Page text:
Cost of illness of epilepsy in the US: Comparison of patient-based and population-based estimates
Halpern, M., Rentz, A., & Murray, M. (2000). Cost of illness of epilepsy in the US: Comparison of patient-based and population-based estimates. Neuroepidemiology, 19(2), 87-99. DOI: 10.1159/000026243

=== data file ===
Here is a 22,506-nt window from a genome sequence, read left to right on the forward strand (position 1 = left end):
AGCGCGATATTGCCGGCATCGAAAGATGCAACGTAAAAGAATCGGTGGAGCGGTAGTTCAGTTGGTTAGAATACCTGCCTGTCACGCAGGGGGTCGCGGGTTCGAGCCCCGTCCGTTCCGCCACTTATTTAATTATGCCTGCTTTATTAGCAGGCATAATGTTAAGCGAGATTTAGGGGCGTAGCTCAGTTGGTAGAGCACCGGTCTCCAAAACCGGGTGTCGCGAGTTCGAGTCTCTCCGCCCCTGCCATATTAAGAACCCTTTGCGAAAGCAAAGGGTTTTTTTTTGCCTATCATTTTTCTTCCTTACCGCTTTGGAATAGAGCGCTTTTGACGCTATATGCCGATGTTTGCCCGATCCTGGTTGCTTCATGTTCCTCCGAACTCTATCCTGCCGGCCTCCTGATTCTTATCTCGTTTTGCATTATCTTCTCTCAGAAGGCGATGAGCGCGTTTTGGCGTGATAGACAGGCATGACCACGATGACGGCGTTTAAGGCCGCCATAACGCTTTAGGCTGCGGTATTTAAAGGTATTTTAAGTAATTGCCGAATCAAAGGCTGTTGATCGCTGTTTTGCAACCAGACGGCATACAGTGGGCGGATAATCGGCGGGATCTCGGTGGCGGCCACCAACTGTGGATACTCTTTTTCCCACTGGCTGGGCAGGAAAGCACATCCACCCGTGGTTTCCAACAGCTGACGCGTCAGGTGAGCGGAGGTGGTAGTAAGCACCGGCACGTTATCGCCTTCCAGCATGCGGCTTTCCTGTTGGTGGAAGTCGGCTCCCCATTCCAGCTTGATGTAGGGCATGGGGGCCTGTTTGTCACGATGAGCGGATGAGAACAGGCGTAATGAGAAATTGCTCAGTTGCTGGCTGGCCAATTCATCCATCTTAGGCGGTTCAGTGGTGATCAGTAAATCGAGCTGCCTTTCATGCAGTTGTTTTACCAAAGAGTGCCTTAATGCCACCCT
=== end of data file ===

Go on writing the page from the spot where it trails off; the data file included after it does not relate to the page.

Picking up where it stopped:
Purpose: To analyze the direct medical costs associated with epilepsy in the US using a cost-of-illness analysis that incorporates both a patient-based approach and a population-based approach. Methods: Patient-based or 'bottom-up' analysis relied on information provided by a panel of experienced epilepsy clinicians to determine the number and type of medical resources used by individuals with epilepsy. Population-based or 'top-down' analysis relied on cost estimates from a nationally representative sample in the 1987 National Medical Expenditure Survey. Results: The average annual cost per individual in the patient-based analysis was $1,490. The average annual cost per individual in the population-based analysis was $1,510 with average yearly costs per adult of $1,480 and $1,740 per child. New cases of epilepsy are associated with costs of $362 million for the first year of treatment; existing cases of epilepsy are estimated to cost the US nearly $2 billion. Conclusions: The results of this study indicate incident cases are more than twice as expensive as prevalent cases, and the need to properly care for epilepsy patients is increasingly important in today's health care environment, where the emphasis is on providing effective treatments while simultaneously lowering the costs.